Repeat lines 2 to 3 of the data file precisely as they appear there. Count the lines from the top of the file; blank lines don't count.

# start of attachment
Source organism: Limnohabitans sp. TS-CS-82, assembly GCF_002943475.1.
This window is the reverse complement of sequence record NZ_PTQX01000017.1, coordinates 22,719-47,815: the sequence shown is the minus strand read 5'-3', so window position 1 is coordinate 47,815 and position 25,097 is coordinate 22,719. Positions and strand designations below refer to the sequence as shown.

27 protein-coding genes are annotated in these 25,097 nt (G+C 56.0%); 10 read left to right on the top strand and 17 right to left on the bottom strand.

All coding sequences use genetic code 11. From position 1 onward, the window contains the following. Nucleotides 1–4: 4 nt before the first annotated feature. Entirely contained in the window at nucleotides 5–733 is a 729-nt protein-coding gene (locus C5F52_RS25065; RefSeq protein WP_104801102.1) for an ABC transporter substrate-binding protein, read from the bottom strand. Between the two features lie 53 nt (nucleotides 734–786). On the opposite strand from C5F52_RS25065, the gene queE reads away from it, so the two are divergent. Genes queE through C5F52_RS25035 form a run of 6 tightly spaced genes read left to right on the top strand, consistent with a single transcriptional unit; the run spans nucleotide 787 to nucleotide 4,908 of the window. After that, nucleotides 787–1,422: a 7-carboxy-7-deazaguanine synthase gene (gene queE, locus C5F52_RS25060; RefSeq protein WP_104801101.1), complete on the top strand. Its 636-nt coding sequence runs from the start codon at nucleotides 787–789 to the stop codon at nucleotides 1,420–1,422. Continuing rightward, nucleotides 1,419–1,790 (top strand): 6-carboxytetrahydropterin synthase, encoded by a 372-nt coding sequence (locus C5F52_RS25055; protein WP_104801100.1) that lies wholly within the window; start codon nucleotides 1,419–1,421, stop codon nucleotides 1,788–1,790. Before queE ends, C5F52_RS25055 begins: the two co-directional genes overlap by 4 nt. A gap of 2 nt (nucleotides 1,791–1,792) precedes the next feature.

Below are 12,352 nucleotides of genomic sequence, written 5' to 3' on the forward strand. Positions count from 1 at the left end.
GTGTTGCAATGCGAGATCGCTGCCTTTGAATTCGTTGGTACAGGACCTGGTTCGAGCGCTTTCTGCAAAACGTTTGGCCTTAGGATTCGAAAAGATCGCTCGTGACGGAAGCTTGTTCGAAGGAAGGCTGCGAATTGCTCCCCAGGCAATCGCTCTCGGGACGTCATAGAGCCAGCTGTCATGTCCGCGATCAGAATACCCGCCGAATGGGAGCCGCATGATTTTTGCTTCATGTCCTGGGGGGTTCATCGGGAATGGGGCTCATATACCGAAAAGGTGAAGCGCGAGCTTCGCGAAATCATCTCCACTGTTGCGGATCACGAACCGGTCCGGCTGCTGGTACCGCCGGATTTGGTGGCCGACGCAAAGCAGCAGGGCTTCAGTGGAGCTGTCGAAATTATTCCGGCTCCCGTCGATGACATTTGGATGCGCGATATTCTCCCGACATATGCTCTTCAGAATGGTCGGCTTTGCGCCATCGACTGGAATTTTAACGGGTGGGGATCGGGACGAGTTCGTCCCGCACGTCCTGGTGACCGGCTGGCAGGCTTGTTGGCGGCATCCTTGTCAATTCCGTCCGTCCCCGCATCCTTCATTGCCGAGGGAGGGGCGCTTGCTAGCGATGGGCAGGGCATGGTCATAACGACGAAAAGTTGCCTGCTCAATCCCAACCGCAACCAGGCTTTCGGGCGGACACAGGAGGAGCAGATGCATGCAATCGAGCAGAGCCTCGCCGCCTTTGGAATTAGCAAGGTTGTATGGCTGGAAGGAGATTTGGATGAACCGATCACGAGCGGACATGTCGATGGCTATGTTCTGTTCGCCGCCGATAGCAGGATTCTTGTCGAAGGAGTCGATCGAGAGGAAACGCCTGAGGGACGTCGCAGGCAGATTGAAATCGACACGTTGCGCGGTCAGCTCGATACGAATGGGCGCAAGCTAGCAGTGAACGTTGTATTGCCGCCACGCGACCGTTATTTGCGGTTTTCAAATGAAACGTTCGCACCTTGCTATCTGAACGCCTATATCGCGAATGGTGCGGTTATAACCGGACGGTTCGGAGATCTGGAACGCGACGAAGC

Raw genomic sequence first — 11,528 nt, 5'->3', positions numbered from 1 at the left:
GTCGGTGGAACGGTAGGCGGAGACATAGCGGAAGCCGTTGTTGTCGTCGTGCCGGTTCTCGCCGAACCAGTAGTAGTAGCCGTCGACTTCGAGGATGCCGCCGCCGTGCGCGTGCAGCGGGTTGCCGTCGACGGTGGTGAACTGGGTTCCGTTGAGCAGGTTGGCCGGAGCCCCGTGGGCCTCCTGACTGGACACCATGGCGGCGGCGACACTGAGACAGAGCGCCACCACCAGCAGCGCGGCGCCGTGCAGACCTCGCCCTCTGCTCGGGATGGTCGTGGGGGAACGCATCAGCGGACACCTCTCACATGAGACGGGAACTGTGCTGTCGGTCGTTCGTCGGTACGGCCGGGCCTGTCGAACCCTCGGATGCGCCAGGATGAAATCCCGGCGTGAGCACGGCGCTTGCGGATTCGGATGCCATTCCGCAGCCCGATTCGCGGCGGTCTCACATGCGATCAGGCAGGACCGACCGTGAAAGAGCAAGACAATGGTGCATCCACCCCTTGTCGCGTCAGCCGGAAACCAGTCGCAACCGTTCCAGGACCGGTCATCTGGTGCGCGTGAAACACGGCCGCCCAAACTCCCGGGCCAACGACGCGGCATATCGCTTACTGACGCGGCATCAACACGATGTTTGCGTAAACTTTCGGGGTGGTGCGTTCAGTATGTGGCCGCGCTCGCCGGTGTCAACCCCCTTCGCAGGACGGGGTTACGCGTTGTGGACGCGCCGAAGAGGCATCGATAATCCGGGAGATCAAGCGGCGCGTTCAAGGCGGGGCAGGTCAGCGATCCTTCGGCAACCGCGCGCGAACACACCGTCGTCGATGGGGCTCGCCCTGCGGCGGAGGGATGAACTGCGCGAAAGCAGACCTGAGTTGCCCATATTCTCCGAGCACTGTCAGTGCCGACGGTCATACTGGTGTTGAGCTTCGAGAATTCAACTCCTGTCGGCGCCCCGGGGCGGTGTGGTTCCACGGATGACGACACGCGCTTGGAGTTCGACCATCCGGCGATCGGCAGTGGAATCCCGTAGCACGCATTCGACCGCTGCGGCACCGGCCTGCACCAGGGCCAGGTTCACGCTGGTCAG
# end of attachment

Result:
This window is the reverse complement of sequence record NZ_PTQX01000017.1, coordinates 22,719-47,815: the sequence shown is the minus strand read 5'-3', so window position 1 is coordinate 47,815 and position 25,097 is coordinate 22,719. Positions and strand designations below refer to the sequence as shown.

27 protein-coding genes are annotated in these 25,097 nt (G+C 56.0%); 10 read left to right on the top strand and 17 right to left on the bottom strand.